The Song Ritchie Blackmore Ripped Off From The Rolling Stones, Graham Bonnet Shares

Graham Bonnet recently spoke with VRP Rocks on YouTube about the similarities between a Rolling Stones song and a Ritchie Blackmore tune.

The performer remembered the evening when Ritchie came up to him with a song proposal, stating:

“I remember one night he [Blackmore] came and he said to me, ‘Do you know that Rolling Stones song ‘Out of Time.’ ‘Baby, baby, baby, you’re out of time.’ He said, ‘I’ve got this idea,’ and this idea is sort of like [mimicking Blackmore’s playing].”

Melodic Similarities Explored

Bonnet went on to say, “You know which Rainbow song is comparable to ‘Out of Time?'”

“The melody is the same as the song ‘All Night Long.’ ‘You thought you were a clever girl.’ Chris Farlowe did it; a guy called Chris Farlowe, and that was a hit record in England. I said, ‘Okay, well, I’ll make up a melody around that’ and that’s what happened with that.”

Blackmore’s Creative Process And The Rolling Stones’ Influence

He explained the similarities between the two tracks and speculated on the Stones’ response:

“But we have always started on pretty good and that was just one moment where he said, ‘You can make something up of this, and Roger can write the words.’ It’s pretty much a complete rip of the melody; sort of. It’s not exactly the same but I don’t think the Rolling Stones would mind.”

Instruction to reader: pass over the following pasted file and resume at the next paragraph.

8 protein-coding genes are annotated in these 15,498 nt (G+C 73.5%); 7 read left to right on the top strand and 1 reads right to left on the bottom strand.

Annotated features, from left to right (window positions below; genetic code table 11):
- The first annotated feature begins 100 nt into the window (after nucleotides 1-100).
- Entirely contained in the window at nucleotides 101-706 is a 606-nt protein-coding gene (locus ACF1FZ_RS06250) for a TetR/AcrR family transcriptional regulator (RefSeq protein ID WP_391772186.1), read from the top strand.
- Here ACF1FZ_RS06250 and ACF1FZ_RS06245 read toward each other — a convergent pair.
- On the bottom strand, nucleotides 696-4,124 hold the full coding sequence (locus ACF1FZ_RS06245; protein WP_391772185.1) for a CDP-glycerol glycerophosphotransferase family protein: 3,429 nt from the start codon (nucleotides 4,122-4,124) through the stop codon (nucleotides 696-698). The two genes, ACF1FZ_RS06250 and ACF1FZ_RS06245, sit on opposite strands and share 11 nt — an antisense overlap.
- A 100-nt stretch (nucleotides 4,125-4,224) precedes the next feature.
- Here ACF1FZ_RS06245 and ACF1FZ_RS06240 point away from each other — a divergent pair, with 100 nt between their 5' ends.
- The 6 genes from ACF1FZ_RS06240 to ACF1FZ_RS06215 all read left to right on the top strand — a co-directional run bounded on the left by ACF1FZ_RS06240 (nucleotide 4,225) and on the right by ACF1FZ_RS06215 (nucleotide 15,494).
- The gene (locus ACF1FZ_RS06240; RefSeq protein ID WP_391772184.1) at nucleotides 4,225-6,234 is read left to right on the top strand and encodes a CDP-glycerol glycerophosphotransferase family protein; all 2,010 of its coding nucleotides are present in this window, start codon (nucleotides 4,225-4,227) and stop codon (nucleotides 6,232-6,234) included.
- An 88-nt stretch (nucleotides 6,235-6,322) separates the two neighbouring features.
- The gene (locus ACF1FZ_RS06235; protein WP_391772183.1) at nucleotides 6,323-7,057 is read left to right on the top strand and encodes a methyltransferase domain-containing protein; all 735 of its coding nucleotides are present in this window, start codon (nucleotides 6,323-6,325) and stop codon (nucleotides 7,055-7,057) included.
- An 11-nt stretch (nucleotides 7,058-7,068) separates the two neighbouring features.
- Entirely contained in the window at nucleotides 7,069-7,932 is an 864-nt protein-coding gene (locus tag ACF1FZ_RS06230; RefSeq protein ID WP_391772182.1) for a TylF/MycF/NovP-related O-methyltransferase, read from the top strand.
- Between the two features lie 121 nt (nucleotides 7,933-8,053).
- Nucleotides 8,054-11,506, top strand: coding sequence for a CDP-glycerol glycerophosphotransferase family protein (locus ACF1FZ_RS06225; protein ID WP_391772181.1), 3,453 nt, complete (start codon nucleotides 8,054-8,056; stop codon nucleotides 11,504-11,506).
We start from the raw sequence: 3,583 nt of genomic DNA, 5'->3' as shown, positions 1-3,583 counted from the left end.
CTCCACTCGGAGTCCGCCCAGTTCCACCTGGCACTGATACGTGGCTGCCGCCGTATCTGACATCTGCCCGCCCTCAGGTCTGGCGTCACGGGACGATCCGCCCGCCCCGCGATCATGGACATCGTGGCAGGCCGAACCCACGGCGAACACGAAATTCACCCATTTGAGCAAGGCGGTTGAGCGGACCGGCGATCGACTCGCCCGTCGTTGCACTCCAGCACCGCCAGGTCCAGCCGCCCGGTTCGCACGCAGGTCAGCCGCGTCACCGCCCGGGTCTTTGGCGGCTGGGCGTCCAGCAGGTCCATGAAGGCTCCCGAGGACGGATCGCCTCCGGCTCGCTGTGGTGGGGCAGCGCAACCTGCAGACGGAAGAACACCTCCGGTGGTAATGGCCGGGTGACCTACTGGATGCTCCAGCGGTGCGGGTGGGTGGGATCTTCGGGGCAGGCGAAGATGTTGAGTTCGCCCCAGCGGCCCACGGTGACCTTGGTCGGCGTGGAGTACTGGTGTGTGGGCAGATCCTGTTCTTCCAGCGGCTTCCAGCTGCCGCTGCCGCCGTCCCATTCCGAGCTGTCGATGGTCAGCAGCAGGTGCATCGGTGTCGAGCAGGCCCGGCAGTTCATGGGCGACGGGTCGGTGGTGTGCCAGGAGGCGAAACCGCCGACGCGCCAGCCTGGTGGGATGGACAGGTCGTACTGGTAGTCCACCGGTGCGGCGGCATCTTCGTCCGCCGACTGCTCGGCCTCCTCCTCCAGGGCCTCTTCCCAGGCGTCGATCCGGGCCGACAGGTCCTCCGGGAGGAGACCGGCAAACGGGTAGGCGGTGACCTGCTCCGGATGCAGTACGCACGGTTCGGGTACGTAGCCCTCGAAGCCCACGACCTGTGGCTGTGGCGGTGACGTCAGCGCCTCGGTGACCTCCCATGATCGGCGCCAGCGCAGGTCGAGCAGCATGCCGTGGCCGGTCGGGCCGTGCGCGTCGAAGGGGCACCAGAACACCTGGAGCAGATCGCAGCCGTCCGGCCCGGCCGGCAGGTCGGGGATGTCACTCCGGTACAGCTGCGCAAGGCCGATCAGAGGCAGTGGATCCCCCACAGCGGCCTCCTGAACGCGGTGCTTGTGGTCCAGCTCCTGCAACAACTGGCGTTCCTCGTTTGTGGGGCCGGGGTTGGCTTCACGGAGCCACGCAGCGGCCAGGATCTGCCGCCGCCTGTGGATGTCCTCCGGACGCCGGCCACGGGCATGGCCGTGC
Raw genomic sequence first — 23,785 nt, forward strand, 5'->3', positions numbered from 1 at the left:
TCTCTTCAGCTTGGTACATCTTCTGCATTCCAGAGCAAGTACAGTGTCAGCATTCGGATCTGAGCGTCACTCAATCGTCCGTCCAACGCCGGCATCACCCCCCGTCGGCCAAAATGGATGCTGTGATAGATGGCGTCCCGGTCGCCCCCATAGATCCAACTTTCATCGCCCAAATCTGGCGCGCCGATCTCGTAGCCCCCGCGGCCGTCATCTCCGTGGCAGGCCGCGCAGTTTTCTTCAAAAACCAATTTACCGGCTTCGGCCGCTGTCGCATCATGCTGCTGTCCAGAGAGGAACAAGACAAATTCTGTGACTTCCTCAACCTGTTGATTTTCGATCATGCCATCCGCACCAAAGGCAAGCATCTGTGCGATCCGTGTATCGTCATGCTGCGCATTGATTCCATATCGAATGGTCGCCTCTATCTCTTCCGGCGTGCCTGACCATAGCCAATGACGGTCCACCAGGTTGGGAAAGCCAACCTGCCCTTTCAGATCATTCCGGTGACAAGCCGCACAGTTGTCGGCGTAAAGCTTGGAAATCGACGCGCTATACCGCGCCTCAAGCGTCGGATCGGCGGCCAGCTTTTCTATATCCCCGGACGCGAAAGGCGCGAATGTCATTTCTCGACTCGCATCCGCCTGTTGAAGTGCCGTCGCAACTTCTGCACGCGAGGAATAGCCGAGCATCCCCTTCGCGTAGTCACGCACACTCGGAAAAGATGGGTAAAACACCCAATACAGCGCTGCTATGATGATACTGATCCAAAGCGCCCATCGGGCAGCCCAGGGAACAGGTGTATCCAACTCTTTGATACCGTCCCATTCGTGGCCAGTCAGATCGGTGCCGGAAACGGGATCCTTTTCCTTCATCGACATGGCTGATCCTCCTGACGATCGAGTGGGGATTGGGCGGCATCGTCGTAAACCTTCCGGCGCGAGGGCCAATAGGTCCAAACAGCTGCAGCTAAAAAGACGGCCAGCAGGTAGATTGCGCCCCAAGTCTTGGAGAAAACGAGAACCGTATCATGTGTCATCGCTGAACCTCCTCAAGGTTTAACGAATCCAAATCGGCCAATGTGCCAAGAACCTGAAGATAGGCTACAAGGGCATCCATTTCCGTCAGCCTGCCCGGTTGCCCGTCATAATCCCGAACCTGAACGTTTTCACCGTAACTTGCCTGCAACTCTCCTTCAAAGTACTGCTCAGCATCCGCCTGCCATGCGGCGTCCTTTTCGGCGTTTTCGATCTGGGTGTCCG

The ‘Burn’ Controversy

Blackmore has been accused of ripping off songs before. This is not the first instance. Some have suggested that the guitarist may have plagiarized George Gershwin’s 1940 song “Fascinating Rhythm” for his work on the Deep Purple smash “Burn.” Glenn Hughes clarified the matter in a recent chat with Igor Miranda, saying:

“I mean, I don’t think Ritchie ripped it off from ‘Fascinating Rhythm.’ It does kind of sound like it. I don’t think he did it deliberately, but when we listen to those two songs, Gene Simmons is the one that told me about that, so it’s Gene’s fault for talking about it. But yes, indeed, it does sound a little bit like that.”

Nevertheless, Blackmore acknowledged on many occasions that he had plagiarized some parts of other compositions. He clarified, for example, that the riff from Deep Purple’s “Black Night” was originally used in a Ricky Nelson song. The guitarist disclosed that Jimi Hendrix’s “Stone Free” served as the inspiration for “Speed King.” Eric Clapton served as the influence for “Lazy,” another Deep Purple song, while Blackmore took cues from Mozart for “Highway Star.”

The whole interview with Bonnet is available to watch here.



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